The tale of אברהם בן אברהם, Abraham ben Abraham, the Polish Count turned Jew and then martyr in 18th century Vilna is well known. This traditional tale was even written in a German language children's book (trans. into English by R. Yehoshua Leiman z"l in 1978, link). Like many stories, the trouble is that this one has never been verified to be historical fact. No record of a Count Valentin Potocki (a true name of Polish nobility) converting to Judaism, much less being executed for it, has ever been found. It is true that by the 19th century this story was accepted as absolute fact among Lithuanian Jews, and there was even a grave in the Jewish cemetary in Vilna--near the sepulchre of the Gaon of Vilna--that was believed to be where the count was interred. I take no opinion on the matter.
In any case, I came across something quite interesting, from 1753, just four years after the alleged execution of Avraham ben Avraham:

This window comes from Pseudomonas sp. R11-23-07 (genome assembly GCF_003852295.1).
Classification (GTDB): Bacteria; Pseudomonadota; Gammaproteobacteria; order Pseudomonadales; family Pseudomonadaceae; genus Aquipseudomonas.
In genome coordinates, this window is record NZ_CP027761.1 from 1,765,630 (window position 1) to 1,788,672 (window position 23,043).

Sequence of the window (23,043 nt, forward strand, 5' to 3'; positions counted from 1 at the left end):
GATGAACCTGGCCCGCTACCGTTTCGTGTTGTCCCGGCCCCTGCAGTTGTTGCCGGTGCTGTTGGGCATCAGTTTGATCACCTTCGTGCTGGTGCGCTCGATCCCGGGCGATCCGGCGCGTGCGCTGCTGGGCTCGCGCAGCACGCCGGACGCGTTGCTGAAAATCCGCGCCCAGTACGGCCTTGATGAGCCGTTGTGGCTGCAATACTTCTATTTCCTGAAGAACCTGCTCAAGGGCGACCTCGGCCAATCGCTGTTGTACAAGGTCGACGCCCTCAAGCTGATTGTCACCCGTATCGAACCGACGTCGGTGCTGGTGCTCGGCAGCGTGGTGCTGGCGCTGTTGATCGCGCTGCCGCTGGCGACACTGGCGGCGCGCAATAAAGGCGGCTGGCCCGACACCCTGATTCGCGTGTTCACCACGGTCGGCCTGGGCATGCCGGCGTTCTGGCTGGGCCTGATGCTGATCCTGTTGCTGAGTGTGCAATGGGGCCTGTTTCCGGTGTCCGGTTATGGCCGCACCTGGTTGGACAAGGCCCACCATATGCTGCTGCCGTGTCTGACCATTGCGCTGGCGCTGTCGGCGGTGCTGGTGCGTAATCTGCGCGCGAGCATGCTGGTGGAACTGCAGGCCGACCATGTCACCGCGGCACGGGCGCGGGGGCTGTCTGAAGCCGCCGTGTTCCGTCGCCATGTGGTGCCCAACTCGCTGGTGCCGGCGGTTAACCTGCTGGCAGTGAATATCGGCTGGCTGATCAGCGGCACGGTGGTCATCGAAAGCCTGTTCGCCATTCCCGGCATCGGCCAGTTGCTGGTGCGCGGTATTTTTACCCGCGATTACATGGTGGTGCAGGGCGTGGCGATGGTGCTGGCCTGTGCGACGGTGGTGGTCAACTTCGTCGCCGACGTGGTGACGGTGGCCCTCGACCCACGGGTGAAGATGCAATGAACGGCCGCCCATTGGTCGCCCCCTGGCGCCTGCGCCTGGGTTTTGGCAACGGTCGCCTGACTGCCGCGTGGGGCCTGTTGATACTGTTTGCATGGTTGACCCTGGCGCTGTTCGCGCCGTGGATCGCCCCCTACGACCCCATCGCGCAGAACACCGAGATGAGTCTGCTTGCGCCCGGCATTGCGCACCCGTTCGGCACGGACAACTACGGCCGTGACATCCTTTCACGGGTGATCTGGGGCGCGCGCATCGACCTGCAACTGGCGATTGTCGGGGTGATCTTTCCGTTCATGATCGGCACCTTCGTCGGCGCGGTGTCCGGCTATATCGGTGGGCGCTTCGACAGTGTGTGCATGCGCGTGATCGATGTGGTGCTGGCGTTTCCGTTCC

(From v.22, The London Magazine, Or, Gentleman's Monthly Intelligencer)
I'm not suggesting that this is in any way related; I am suggesting that this is interesting. Here is a summary of the historical evidence, or lack of, for אברהם בן אברהם.
Edit (07/01/09). Here is, incidentally, a mention of the story from 1824:
The Rabbi Mendel in question is Rabbi Menachem Mendel of Shklov, one of the original Perushim in Eretz Yisrael, and a talmid of the Vilna Gaon. Although he was born in 1750, and thus after the entire incident is alleged to have occurred, it is also evident that the story is considerably older than the date it is here recorded. It certainly cannot postdate 1808, when he arrived in Eretz Yisrael, and in fact must predate the death of the Gaon (1797). In fact, to me the way it is mentioned here has all the hallmarks of a story known to R. Mendel all his life, which puts the story even closer to 1749, when it is said to have occurred.